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adverse childhood experience (ACE)
a traumatic incident such as experiencing violence or abuse, witnessing violence at home or in the community, having a family member attempt suicide, or any event or environment that undermines a child’s sense of safety, security, and bonding
built environment
includes transportation access and roadways, the availability of green space, locations for community gathering, and the buildings or other physical structures within the neighborhood
civic participation
a range of activities that individuals can participate in that benefit the community as well as participant health
collective efficacy
a community’s ability to create change and influence behavior through social norms
cost burdened
describes households in which more than 30 percent of income is spent on housing
discrimination
unfair treatment of individuals and groups based on characteristics such as race, gender, age, sexual orientation, and ability
economic insecurity
a situation linked to poverty where an individual or family is unable to consistently afford housing, food, clothing, transportation, child care, or health care
economic stability
a situation where the individual has a steady source of income and consistent access to resources essential for a healthy life
equality
a situation where each individual is given the same resources or opportunities
equity
the distribution of the resources or opportunities each individual needs to reach an equal outcome among individuals
food deserts
areas where residents have limited or absent options for affordable and healthy foods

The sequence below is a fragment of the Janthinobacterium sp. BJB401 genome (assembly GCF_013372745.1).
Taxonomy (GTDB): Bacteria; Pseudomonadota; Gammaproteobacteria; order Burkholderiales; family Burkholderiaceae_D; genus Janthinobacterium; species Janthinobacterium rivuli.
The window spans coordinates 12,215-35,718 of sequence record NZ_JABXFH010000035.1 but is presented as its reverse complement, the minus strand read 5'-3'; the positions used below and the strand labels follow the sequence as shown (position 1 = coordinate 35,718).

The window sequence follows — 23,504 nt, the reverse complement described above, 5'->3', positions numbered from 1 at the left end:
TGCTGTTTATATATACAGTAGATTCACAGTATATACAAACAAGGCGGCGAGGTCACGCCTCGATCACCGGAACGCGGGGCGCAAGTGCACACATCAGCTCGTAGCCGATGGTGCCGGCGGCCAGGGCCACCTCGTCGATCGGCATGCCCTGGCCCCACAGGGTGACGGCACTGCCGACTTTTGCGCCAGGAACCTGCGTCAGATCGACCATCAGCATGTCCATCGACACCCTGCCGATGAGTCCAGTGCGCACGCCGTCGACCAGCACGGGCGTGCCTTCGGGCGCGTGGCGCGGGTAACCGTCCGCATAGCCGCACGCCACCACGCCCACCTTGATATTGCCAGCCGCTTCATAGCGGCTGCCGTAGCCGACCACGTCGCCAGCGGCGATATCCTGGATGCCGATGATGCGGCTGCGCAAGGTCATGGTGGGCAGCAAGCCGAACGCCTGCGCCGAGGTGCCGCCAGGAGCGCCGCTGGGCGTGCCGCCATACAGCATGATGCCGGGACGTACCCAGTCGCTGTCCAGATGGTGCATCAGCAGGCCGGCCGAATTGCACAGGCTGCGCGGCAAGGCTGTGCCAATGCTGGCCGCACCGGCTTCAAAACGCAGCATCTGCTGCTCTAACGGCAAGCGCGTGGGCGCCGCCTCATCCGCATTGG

food insecurity
a condition in which individuals or families have limited access to adequate amounts of food
generational poverty
a persistent lack of a socially acceptable amount of money or possessions and disadvantage where children who grow up poor are more likely to be poor as adults
health disparities
preventable differences in health between groups of individuals, usually resulting from social or economic factors, geographic location, and environment
health equity
a state in which everyone has a fair and just opportunity to attain their highest level of health
health inequities
differences in health status or health resources between population groups arising from social conditions
housing instability
a situation where individuals and families have difficulty paying rent, live in overcrowded residences, move frequently, or spend a large part of their household income on housing
living wage
payment for employment that affords a modest standard of living for the individual and family
poverty
a state in which an individual lacks a socially acceptable amount of money or possessions
social capital
value gained from having positive interactions and connections between people that enables the community to function effectively and collaboratively in problem-solving efforts
social cohesion
the strengths of relationships within a community; an indicator is the amount of social capital, or shared group resources, within a community
social determinants of health (SDOH)
the conditions in the environments where people are born, live, learn, work, play, worship, and age that affect a wide range of health, functioning, and quality-of-life outcomes and risks
social justice
the view that everyone deserves equal rights and opportunities; also refers to overhauling social systems with the goal of sustainable equitable access into the future
socioeconomic gradient
the association between low socioeconomic position (SEP) and increased disease risk and premature death
socioeconomic position (SEP)
one’s position in society based on social and economic factors of income, education, and employment
structural discrimination
deeply rooted institutional policies, systems, laws, and practices that limit opportunities, resources, and power of individuals and populations based on race, ethnicity, gender, ability, SES, and religion
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